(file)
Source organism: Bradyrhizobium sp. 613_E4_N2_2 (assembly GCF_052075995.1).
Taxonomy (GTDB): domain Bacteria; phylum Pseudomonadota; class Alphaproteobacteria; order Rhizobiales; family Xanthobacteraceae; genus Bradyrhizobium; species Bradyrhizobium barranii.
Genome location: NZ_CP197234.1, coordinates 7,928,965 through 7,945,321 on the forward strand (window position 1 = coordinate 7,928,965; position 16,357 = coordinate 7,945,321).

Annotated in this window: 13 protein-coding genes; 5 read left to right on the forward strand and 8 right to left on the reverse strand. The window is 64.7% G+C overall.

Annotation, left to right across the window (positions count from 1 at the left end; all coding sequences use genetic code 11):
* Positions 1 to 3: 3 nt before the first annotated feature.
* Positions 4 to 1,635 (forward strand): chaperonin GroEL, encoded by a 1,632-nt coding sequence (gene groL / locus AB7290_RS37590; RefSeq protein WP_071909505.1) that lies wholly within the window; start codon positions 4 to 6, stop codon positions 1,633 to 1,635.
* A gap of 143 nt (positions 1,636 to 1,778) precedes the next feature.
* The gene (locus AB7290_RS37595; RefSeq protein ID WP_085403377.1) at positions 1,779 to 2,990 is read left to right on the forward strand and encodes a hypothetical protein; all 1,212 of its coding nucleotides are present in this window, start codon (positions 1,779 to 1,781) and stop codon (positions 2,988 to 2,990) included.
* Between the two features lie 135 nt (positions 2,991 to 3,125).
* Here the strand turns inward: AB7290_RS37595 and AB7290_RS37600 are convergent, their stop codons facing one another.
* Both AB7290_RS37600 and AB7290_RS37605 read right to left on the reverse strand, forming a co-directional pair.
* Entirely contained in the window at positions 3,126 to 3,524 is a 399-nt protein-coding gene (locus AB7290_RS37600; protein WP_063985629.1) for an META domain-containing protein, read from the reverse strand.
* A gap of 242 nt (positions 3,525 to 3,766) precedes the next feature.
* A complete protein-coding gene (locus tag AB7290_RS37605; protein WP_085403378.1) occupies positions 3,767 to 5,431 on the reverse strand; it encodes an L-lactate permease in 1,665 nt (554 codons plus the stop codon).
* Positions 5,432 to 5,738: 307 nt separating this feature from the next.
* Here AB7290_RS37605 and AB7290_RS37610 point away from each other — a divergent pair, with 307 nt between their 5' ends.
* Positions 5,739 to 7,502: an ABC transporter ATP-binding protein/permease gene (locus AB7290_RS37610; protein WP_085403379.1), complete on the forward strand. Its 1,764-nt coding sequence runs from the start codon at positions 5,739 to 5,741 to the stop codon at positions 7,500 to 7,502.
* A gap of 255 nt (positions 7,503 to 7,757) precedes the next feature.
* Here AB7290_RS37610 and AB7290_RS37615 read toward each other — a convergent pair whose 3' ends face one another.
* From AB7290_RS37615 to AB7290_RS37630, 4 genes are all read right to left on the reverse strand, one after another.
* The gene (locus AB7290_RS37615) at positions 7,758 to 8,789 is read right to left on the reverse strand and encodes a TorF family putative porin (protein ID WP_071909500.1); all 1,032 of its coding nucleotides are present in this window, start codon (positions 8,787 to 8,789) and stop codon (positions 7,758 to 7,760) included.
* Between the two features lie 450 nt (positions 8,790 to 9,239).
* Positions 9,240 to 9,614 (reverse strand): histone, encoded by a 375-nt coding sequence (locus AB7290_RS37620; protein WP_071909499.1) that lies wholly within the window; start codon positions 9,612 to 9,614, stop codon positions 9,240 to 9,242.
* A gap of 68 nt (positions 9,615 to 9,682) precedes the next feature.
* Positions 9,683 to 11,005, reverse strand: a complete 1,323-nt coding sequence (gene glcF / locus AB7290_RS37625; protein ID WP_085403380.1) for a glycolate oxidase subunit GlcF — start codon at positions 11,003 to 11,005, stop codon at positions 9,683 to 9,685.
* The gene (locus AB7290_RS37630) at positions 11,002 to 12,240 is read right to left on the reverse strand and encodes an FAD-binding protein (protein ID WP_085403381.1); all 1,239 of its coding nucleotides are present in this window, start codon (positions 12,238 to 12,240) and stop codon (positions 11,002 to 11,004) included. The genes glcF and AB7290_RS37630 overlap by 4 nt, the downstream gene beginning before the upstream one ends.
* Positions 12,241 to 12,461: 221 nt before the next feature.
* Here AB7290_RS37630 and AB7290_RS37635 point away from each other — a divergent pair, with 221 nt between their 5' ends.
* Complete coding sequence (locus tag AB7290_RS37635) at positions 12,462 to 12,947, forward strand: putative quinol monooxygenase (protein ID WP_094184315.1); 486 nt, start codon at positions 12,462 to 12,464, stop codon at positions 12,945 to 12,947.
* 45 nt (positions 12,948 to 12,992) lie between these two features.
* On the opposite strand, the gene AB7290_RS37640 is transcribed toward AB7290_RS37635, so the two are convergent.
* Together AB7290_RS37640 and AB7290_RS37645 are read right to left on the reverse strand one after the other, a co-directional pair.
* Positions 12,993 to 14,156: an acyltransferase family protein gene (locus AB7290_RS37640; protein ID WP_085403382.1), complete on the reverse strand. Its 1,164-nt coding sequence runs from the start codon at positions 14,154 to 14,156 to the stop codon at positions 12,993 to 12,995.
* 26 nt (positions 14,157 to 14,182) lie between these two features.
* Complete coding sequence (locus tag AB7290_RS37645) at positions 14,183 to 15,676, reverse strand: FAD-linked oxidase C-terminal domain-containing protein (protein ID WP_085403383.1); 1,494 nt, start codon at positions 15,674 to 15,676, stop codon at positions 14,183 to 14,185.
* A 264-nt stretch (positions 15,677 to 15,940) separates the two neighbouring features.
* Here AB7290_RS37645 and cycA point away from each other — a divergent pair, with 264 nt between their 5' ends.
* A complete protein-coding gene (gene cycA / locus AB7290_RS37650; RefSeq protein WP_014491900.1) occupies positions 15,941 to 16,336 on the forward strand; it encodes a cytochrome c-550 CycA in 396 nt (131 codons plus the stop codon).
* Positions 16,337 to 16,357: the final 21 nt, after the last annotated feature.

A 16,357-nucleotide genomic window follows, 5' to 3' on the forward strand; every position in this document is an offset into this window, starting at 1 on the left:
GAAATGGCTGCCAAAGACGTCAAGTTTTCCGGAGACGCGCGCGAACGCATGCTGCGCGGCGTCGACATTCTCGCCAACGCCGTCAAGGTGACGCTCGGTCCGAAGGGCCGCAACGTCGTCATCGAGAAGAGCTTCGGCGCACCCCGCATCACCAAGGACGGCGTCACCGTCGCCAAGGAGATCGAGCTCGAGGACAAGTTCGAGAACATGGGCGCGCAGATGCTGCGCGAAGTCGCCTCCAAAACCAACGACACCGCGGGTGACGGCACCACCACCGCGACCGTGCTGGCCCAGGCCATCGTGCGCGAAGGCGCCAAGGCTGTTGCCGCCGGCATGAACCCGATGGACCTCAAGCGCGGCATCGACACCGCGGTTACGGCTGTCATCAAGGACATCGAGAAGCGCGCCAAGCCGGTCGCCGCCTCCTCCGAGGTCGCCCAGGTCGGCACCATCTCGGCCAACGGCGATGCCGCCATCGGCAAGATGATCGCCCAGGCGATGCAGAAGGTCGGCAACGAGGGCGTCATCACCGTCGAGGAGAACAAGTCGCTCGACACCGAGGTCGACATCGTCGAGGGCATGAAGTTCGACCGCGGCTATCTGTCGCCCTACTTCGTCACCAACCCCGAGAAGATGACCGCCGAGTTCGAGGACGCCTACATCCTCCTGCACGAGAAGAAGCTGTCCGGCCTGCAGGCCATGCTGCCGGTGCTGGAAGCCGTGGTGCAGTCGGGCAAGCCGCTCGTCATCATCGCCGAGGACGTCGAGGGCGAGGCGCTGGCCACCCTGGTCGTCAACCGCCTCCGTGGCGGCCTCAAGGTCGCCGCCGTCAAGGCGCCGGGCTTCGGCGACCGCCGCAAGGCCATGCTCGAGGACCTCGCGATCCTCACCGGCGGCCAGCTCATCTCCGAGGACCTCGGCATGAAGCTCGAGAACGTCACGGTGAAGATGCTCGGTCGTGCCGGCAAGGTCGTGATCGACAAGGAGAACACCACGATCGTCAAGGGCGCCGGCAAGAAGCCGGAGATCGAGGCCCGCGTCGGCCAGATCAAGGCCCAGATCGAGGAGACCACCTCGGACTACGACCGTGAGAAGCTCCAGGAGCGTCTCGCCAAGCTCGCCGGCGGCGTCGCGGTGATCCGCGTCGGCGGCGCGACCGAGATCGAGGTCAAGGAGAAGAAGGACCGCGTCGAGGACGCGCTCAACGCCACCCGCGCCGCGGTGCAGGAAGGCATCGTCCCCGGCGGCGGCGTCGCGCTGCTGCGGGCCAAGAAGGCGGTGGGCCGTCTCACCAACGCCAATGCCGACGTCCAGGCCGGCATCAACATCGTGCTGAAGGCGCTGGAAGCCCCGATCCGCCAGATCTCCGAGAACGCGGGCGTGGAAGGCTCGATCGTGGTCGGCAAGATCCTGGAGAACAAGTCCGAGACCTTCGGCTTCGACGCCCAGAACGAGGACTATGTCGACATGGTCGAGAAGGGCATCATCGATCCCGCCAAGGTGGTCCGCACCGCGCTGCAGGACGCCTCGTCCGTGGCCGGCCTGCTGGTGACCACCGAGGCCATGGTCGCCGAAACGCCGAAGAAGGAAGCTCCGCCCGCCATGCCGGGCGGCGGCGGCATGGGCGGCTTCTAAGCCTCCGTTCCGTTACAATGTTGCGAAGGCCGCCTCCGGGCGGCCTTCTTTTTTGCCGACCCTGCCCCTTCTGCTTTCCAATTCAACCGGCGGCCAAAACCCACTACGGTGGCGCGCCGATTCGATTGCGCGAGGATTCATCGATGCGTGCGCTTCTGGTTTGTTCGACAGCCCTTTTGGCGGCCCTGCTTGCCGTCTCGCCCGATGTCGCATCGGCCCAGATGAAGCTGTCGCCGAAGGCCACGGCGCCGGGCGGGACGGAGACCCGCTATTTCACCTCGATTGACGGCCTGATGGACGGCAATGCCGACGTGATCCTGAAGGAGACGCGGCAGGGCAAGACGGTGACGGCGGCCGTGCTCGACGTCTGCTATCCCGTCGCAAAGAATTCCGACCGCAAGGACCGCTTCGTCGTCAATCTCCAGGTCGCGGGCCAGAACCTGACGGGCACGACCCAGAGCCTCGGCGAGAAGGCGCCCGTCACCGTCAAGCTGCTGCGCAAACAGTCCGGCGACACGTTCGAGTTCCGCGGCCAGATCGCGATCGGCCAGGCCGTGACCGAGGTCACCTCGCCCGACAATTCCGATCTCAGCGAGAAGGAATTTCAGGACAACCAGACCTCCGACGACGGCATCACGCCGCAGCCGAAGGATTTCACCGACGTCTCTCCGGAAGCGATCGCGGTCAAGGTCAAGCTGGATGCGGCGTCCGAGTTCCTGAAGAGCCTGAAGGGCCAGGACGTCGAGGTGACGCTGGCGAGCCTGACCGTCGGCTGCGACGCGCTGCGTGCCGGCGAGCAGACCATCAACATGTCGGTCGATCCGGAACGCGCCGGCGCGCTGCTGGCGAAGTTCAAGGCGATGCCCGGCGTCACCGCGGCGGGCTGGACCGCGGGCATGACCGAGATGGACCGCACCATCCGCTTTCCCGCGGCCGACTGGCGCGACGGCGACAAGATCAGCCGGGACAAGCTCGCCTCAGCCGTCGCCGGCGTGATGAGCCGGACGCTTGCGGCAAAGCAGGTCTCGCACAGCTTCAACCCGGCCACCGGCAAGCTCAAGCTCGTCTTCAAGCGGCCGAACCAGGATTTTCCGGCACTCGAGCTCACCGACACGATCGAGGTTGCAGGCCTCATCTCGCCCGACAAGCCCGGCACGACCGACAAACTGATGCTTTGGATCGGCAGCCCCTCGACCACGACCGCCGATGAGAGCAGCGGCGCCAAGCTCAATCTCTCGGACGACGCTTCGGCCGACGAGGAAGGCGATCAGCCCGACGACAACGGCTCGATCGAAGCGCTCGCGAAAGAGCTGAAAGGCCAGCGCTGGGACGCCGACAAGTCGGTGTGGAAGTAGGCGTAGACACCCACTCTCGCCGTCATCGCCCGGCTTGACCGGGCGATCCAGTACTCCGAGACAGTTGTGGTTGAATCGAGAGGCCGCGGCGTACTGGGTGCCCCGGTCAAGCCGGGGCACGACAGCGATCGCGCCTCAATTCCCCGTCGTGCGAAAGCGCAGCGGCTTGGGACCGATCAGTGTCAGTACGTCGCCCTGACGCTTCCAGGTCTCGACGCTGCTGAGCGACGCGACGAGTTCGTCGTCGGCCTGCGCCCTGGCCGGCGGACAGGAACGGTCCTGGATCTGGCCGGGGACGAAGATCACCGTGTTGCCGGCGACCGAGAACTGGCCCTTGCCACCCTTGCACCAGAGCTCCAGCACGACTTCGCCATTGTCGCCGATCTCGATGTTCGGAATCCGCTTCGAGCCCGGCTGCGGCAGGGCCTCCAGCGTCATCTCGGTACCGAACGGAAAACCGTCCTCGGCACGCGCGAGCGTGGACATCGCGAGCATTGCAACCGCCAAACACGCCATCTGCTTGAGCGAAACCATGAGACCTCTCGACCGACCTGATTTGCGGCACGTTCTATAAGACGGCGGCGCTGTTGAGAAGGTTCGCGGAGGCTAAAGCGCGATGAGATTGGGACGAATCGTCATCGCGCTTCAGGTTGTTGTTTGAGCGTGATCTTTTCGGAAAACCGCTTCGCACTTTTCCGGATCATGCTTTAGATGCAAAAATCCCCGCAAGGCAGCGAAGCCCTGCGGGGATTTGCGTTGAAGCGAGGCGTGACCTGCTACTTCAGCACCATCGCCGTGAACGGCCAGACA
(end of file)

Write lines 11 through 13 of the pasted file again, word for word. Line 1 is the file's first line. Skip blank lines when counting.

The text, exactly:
* Here the strand turns inward: AB7290_RS37595 and AB7290_RS37600 are convergent, their stop codons facing one another.
* Both AB7290_RS37600 and AB7290_RS37605 read right to left on the reverse strand, forming a co-directional pair.
* Entirely contained in the window at positions 3,126 to 3,524 is a 399-nt protein-coding gene (locus AB7290_RS37600; protein WP_063985629.1) for an META domain-containing protein, read from the reverse strand.